Follow Love Ghost:









Can Established Artists Express the Same Level of Motivation and Hunger as Jon Harris on His Debut Single “Big”?

By 44faced on Mar 02, 2019 in Music , Reviews - 0 Comments

Jon Harris - Big on Spotify

Listen to Jon Harris’ “Big” on Spotify »

The debut single release “Big” from New York recording artist, Jon Harris (@officialjholla), from his upcoming album Who Is Jon Harris? captures the motivational essence of the upcoming artist at the beginning of his journey up.

Encapsulating his vision for greatness, Jon Harris drops a manifesto-like vision of big things ahead for him in an anthem-like style. The opening grandeur of a brass section setting up an epic Rocky-like atmosphere, with a beat reminiscent of elements similar to the majestic quality of then-Puff Daddy’s “Victory.” I immediately thought how it’s been a while since I heard a motivational hip hop song, the kind that gives the energy to get through another rep at the gym, the kind that gives that feeling within to push through a state that holds back. This is exactly what Jon Harris’ “Big” does. It’s a motivational hip hop song in what’s become a desert for this style.

That is definitely something unique paying attention to artists right at the beginning of their careers still establishing themselves: the raw hunger for the come up before it becoming satiated and calmed with the money and status that a successful artist encounters.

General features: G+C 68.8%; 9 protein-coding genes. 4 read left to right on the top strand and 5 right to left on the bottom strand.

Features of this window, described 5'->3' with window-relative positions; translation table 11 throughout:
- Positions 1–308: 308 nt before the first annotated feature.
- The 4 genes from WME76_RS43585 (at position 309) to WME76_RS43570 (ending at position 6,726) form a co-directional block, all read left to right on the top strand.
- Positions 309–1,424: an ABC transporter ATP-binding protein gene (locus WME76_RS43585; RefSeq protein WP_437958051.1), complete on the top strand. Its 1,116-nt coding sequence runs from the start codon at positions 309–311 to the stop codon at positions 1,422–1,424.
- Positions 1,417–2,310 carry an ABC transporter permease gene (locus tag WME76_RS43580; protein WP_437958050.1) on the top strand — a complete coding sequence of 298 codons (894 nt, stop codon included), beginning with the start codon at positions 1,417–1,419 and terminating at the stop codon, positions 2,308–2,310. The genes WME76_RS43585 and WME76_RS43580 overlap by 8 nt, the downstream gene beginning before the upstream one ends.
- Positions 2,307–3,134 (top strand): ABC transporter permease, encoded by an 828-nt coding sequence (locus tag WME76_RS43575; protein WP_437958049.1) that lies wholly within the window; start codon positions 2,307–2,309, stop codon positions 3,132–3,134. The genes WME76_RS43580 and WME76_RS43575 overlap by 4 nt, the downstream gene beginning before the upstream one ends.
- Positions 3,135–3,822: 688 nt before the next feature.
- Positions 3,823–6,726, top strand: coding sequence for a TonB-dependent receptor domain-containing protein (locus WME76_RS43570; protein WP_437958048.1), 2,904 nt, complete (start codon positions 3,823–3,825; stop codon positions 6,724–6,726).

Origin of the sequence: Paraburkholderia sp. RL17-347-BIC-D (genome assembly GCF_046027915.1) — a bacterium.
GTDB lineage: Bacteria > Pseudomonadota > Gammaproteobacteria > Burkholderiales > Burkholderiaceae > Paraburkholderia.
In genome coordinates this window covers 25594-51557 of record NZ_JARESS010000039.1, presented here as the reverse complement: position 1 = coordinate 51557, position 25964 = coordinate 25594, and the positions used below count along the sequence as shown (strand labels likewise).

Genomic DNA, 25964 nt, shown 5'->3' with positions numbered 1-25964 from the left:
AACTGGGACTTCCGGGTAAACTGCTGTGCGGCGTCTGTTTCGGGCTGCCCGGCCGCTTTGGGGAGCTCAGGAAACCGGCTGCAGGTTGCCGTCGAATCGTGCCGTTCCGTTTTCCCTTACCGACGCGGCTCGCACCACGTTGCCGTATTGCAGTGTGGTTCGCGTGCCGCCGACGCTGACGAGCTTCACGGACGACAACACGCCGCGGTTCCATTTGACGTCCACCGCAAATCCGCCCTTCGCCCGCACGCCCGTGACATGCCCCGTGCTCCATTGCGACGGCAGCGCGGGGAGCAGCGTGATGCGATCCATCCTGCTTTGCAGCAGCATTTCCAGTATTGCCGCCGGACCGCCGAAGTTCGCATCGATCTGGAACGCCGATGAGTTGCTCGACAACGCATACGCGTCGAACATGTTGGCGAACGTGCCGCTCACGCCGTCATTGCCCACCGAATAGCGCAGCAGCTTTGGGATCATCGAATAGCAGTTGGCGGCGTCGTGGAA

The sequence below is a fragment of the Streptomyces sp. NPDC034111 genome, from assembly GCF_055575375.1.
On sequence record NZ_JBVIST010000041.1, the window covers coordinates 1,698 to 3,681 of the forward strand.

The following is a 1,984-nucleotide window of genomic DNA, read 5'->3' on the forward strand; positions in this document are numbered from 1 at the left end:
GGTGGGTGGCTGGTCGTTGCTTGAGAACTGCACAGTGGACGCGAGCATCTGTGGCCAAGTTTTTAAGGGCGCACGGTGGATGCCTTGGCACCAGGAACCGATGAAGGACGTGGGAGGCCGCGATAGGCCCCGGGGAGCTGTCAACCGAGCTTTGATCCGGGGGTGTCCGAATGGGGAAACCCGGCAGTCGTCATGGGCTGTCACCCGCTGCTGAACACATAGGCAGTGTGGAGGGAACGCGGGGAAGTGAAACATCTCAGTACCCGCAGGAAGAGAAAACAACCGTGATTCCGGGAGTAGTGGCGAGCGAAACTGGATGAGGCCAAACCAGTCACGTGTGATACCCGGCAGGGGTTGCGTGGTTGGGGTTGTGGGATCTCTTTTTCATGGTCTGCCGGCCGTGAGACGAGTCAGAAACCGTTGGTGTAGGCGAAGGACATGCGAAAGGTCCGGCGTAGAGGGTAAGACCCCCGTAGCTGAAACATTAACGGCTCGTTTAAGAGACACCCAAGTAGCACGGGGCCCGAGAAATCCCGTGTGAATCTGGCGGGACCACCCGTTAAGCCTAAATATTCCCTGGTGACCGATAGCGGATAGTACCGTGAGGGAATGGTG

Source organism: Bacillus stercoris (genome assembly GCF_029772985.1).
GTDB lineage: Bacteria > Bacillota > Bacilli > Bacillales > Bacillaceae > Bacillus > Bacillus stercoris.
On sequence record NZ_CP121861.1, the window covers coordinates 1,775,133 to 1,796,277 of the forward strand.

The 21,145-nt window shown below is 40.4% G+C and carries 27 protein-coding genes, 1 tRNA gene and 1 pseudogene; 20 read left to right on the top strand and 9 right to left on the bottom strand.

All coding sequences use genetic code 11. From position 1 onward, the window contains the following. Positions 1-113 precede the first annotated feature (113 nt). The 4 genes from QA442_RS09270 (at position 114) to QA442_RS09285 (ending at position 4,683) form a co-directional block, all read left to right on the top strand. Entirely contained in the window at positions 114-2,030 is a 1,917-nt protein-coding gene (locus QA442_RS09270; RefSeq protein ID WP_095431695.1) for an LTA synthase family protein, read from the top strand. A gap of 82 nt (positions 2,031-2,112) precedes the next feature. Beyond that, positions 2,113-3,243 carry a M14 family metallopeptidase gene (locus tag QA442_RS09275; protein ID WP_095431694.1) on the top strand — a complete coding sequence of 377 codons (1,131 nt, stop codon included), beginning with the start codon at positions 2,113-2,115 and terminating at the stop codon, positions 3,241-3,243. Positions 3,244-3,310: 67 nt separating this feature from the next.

The production work is a unique pull-away from the maximally compressed and limited loud sounds battling for the top of the volume war food chain today. The bass and drum machine combo takes from an almost late-80s, early-90s electro-dance and hip hop aesthetic, and the brass layering builds intensity throughout the verses toward a major hook climax, the kind of hook made to invigorate the crowd.

The hook of “Big” instantly grabs hold of the brain’s neurons, embedding itself into the memory reserve through a bouncing flow that immediately gives the impression of a stadium full of fans, bopping up and down with their hands in the air, mimicking its every word together with Jon Harris…

I think big, dream big, and I plan big
To make sure everything that I do is big
I try to get the most out of this life that I live
And the only way to do it is to do it big, so what’s up?

The beauty of Jon Harris’ “Big” is in how Jon acts out his desired future state, envisioning his status as an accomplished artist with a dedicated fan following. The song acts as an affirmation. It makes clear what Jon Harris is aiming at, and pieces together a unique ensemble of elements uncommon to the hip hop sounds we’re used to hearing today in order to achieve its motivational impression.